insurance & lending qus

Hi everyone,

Can anyone help out with the following?

1. I know income protection insurance is tax deductible, but how much of it is deductible? Is it 100% Therefore, you take away 100% of the amount the insurance costs you from your taxable income each year to give you your new taxable income?

2. Are other types of insurances you take out when you are gearing (like trauma cover and life insurance) also tax deductible? And if so, at what rate?

3. When you get your lender to do a valuation of your home so you can borrow against it, how long does this valuation usually last for?

4. If you take out a line of credit to lock in a high valuation for your home (before prices start to fall), do you have to draw down on the loan straight away? And if you wait a while, what is the usual maximum of time lenders will let you have before you have to drawn down on the line of credit (or is there no set time)???

I hope these questions make sense. Thanks to anyone who answers


Hi John

Yes, income protection insurance is tax deductible in full. That is, if the policy is $400pa, for example, the whole $400 is treated as a tax deduction.

Life insurance is not tax deductible to an individual, although, it can be a tax deduction through your superannuation policy. Trauma insurance is not tax deductible.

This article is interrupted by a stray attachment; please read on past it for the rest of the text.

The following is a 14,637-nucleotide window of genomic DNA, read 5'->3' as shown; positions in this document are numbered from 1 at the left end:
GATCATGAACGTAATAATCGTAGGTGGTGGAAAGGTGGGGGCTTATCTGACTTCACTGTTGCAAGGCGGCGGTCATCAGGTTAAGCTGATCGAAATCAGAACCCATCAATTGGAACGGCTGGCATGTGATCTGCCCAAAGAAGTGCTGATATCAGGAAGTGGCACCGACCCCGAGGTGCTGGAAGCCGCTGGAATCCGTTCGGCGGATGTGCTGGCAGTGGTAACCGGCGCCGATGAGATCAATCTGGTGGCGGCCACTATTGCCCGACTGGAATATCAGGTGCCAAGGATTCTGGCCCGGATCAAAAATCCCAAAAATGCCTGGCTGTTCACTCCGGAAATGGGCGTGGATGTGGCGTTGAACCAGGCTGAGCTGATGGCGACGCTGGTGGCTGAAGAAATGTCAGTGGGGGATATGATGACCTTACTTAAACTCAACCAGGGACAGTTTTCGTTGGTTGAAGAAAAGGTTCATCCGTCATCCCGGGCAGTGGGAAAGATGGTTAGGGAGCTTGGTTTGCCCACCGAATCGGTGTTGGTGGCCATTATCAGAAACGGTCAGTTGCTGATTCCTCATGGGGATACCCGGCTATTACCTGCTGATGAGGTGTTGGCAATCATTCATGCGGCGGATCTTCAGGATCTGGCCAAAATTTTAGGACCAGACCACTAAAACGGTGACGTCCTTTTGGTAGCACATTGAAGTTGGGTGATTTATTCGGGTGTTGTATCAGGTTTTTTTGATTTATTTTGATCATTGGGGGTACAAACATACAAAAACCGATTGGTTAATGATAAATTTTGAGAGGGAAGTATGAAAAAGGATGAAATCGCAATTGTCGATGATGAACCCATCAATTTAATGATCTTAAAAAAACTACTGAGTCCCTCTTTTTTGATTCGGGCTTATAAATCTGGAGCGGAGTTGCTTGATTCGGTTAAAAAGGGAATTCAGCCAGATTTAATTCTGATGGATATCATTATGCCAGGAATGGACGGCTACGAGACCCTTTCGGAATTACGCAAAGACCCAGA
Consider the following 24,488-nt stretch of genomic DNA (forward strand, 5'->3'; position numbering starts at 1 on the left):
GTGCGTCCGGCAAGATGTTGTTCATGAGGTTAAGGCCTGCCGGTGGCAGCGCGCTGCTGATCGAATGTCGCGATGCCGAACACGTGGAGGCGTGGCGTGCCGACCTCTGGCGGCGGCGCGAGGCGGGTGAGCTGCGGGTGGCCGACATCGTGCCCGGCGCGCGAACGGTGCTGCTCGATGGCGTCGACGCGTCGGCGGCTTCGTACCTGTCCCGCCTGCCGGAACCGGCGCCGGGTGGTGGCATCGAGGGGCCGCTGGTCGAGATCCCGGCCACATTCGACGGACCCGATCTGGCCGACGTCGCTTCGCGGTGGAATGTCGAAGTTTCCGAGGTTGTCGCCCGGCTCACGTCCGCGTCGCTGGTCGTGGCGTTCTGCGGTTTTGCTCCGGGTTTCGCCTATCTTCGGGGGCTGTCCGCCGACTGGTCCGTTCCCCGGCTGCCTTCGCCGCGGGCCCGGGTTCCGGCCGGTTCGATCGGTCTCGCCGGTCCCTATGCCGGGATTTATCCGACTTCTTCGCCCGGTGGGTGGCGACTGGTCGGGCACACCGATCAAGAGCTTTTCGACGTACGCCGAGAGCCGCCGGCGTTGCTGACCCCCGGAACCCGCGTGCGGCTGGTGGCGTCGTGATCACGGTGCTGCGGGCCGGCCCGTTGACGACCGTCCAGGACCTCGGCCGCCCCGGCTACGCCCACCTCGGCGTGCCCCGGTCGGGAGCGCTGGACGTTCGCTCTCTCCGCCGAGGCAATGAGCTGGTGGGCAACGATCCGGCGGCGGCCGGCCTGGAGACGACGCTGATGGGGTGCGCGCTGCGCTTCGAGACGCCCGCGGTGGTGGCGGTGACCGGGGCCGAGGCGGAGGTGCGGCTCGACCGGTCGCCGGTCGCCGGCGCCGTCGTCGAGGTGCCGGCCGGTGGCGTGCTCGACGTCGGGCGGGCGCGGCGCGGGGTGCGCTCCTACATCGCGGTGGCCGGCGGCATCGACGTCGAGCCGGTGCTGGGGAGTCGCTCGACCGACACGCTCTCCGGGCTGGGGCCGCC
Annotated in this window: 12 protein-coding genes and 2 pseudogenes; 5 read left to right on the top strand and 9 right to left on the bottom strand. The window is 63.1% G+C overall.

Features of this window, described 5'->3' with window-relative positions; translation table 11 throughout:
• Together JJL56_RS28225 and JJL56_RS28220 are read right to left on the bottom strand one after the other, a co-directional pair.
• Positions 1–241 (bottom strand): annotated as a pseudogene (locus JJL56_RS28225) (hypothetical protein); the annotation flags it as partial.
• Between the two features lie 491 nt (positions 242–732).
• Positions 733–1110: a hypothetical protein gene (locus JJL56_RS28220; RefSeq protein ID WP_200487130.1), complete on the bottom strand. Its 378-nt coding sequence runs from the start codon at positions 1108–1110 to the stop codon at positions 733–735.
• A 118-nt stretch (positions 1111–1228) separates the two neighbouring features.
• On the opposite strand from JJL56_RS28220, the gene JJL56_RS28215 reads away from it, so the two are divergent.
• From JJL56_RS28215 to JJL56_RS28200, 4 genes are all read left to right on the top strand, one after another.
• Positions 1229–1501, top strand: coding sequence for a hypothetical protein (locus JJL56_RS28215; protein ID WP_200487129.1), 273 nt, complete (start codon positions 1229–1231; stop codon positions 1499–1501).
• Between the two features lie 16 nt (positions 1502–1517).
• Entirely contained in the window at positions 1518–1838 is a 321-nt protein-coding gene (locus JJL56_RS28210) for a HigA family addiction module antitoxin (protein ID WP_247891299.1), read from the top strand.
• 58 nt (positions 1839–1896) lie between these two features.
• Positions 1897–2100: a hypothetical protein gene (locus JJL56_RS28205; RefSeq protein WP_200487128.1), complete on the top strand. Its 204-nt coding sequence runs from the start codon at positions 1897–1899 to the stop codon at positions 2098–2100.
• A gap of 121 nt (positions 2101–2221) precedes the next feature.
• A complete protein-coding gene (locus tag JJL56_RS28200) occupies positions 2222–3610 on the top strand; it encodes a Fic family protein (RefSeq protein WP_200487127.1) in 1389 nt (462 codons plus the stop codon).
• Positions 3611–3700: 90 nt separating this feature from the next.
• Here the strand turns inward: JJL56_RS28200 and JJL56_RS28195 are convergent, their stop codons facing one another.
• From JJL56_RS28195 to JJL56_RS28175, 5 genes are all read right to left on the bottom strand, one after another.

I stand to be corrected but, I believe that a valuation lasts for about 2 years from something a banker (did I spell that right?)said to me earlier this year.

As I understand a LOC, the bank gives you a limit just as they do with a credit card. It is up to you how much, or how little, you draw down against that limit.

I hope this helps
Insurance premium deductibility for dummies

To decide if insurance premium is deductible I use the following rule. If you make a claim and receive a payment under the policy, would the payment be taxable? If the answer is yes - the premium is deductible. Dale, do you think this rule works all the time?

Say cheese :p ,


1. Valuation can "last" as little or as long as the lender wants it to. We have done revals 4 weeks after purchase, and we have used 2 year old contracts for current pricing where a new val would not be favourable.

As always there are guidelines not tramlines. Leading onto our next q

2. Lenders dont like giving you a 500 k LOC limit and then you dont use it. Best to draw some of the funds so that the automatic review flags dont come out.

Be aware too that quite a few so called LOCs are cleverly marketed "fully drawn" advances with redraw facilities. While having a similr end effect, few of these loans have a true "Evergreen" loan term which is good feature with mist TRUE revolving LOCs.

"Locking" in high vals is a good idea, except nothing is locked with LOCs that have annual to three yearly reviews.


Something to bear in mind is if you claim the insurance as a deduction, then the payout (if you receive one in the future) is also taxable. If you don't claim the insurance as a deduction, then the payout will not be taxed. Just another point to consider.

'no hat, some cattle'
Hi Mark,

Thanks for pointing that out because I actually didn't know that. I guess one would opt not to claim the tax deduction if you thought (for whatever reason) there was a better than even chance you would one day end up claiming on your income protection insurance.